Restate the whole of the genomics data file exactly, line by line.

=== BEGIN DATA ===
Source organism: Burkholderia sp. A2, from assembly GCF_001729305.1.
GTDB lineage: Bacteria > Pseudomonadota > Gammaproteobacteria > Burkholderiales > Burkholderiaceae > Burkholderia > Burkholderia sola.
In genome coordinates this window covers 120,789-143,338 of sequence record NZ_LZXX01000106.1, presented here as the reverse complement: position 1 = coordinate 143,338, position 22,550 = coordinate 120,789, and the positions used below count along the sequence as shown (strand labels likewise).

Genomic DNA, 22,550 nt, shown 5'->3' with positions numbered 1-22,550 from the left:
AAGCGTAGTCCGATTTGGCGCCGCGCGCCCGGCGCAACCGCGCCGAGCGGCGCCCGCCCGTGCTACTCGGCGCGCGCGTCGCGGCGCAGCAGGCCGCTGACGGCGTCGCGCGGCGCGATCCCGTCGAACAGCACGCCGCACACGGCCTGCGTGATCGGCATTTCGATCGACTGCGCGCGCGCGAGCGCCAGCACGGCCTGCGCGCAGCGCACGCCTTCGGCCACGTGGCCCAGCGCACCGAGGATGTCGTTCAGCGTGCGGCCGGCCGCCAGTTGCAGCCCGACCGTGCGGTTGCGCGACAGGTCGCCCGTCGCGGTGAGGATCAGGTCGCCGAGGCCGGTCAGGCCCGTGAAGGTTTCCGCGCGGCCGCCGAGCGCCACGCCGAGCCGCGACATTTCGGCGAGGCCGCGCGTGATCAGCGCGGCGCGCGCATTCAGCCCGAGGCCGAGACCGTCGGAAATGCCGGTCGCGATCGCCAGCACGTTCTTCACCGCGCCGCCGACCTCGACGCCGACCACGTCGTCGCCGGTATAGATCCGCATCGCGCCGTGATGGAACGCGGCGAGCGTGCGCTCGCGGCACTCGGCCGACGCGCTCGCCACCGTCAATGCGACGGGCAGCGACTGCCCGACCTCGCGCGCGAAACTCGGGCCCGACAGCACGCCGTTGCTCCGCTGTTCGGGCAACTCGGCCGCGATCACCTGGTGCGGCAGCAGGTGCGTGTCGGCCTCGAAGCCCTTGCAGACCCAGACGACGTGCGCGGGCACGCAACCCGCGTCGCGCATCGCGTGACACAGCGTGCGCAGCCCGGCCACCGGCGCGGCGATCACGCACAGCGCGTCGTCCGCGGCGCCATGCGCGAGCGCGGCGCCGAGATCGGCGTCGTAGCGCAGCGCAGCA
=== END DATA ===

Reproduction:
Source organism: Burkholderia sp. A2, from assembly GCF_001729305.1.
GTDB lineage: Bacteria > Pseudomonadota > Gammaproteobacteria > Burkholderiales > Burkholderiaceae > Burkholderia > Burkholderia sola.
In genome coordinates this window covers 120,789-143,338 of sequence record NZ_LZXX01000106.1, presented here as the reverse complement: position 1 = coordinate 143,338, position 22,550 = coordinate 120,789, and the positions used below count along the sequence as shown (strand labels likewise).

Genomic DNA, 22,550 nt, shown 5'->3' with positions numbered 1-22,550 from the left:
AAGCGTAGTCCGATTTGGCGCCGCGCGCCCGGCGCAACCGCGCCGAGCGGCGCCCGCCCGTGCTACTCGGCGCGCGCGTCGCGGCGCAGCAGGCCGCTGACGGCGTCGCGCGGCGCGATCCCGTCGAACAGCACGCCGCACACGGCCTGCGTGATCGGCATTTCGATCGACTGCGCGCGCGCGAGCGCCAGCACGGCCTGCGCGCAGCGCACGCCTTCGGCCACGTGGCCCAGCGCACCGAGGATGTCGTTCAGCGTGCGGCCGGCCGCCAGTTGCAGCCCGACCGTGCGGTTGCGCGACAGGTCGCCCGTCGCGGTGAGGATCAGGTCGCCGAGGCCGGTCAGGCCCGTGAAGGTTTCCGCGCGGCCGCCGAGCGCCACGCCGAGCCGCGACATTTCGGCGAGGCCGCGCGTGATCAGCGCGGCGCGCGCATTCAGCCCGAGGCCGAGACCGTCGGAAATGCCGGTCGCGATCGCCAGCACGTTCTTCACCGCGCCGCCGACCTCGACGCCGACCACGTCGTCGCCGGTATAGATCCGCATCGCGCCGTGATGGAACGCGGCGAGCGTGCGCTCGCGGCACTCGGCCGACGCGCTCGCCACCGTCAATGCGACGGGCAGCGACTGCCCGACCTCGCGCGCGAAACTCGGGCCCGACAGCACGCCGTTGCTCCGCTGTTCGGGCAACTCGGCCGCGATCACCTGGTGCGGCAGCAGGTGCGTGTCGGCCTCGAAGCCCTTGCAGACCCAGACGACGTGCGCGGGCACGCAACCCGCGTCGCGCATCGCGTGACACAGCGTGCGCAGCCCGGCCACCGGCGCGGCGATCACGCACAGCGCGTCGTCCGCGGCGCCATGCGCGAGCGCGGCGCCGAGATCGGCGTCGTAGCGCAGCGCAGCA